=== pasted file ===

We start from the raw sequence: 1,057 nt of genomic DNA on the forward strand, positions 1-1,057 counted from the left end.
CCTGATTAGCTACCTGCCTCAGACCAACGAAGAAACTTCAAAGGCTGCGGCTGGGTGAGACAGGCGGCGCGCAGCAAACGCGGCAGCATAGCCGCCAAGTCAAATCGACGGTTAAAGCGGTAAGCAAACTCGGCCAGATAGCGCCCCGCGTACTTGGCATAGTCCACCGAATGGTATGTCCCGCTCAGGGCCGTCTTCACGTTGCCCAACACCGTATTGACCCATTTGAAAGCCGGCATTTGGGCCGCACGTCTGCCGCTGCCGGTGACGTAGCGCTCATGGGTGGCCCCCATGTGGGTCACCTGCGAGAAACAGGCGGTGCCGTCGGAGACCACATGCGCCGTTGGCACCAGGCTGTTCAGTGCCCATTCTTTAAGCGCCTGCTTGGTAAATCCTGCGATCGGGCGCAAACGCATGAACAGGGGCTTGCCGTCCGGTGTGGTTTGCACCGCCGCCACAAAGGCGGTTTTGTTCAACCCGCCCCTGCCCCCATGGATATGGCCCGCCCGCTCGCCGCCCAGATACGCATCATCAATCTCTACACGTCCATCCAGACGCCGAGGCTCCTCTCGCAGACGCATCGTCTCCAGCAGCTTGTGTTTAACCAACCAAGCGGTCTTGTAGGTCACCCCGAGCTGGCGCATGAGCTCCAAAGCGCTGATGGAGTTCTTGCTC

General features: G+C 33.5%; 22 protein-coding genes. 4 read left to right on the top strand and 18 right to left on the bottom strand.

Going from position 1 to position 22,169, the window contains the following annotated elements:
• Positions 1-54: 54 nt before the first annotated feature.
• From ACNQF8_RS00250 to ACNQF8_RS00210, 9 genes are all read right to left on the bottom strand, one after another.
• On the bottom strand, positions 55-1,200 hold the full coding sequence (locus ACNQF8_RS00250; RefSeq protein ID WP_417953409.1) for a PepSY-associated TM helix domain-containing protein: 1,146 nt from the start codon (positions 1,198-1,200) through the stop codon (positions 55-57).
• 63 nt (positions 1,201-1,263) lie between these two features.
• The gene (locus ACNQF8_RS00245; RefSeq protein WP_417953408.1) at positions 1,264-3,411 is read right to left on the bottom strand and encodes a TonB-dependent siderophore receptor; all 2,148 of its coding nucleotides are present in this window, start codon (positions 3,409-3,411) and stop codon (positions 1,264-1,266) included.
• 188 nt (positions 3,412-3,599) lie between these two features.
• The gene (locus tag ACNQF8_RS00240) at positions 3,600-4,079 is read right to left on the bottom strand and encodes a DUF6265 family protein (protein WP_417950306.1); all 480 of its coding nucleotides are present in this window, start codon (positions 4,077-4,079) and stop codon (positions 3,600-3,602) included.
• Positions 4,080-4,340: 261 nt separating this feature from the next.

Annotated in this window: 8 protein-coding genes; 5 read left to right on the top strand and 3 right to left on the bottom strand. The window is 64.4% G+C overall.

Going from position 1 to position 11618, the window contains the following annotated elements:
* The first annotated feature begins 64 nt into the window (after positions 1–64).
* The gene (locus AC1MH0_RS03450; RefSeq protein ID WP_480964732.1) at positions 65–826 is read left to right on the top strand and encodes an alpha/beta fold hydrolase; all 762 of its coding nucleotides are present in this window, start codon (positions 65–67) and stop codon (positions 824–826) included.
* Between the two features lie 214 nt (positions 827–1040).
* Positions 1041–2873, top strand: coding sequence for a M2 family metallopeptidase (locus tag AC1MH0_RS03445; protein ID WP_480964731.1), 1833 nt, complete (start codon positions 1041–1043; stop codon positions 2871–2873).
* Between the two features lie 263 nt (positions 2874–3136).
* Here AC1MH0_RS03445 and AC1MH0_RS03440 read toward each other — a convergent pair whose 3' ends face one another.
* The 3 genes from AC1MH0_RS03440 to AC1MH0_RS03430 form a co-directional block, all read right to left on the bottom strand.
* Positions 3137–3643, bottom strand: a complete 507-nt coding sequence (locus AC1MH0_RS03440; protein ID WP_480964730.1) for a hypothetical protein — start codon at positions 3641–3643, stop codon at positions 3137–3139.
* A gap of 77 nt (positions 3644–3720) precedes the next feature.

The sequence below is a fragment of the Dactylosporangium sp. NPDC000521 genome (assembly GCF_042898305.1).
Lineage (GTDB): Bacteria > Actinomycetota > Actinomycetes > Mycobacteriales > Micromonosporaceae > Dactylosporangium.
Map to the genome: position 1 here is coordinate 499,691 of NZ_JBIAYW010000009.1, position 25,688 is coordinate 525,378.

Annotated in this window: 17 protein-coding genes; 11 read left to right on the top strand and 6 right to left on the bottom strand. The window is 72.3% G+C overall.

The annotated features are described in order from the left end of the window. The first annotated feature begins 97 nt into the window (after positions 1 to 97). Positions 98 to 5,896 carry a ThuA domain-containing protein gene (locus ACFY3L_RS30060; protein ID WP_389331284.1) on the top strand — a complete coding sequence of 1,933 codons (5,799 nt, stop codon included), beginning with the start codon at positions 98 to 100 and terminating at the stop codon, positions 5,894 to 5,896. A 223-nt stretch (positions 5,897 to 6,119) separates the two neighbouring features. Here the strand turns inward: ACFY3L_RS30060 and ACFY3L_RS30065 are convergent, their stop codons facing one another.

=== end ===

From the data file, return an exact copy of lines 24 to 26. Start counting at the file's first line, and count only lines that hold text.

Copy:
The sequence below is a fragment of the Dactylosporangium sp. NPDC000521 genome (assembly GCF_042898305.1).
Lineage (GTDB): Bacteria > Actinomycetota > Actinomycetes > Mycobacteriales > Micromonosporaceae > Dactylosporangium.
Map to the genome: position 1 here is coordinate 499,691 of NZ_JBIAYW010000009.1, position 25,688 is coordinate 525,378.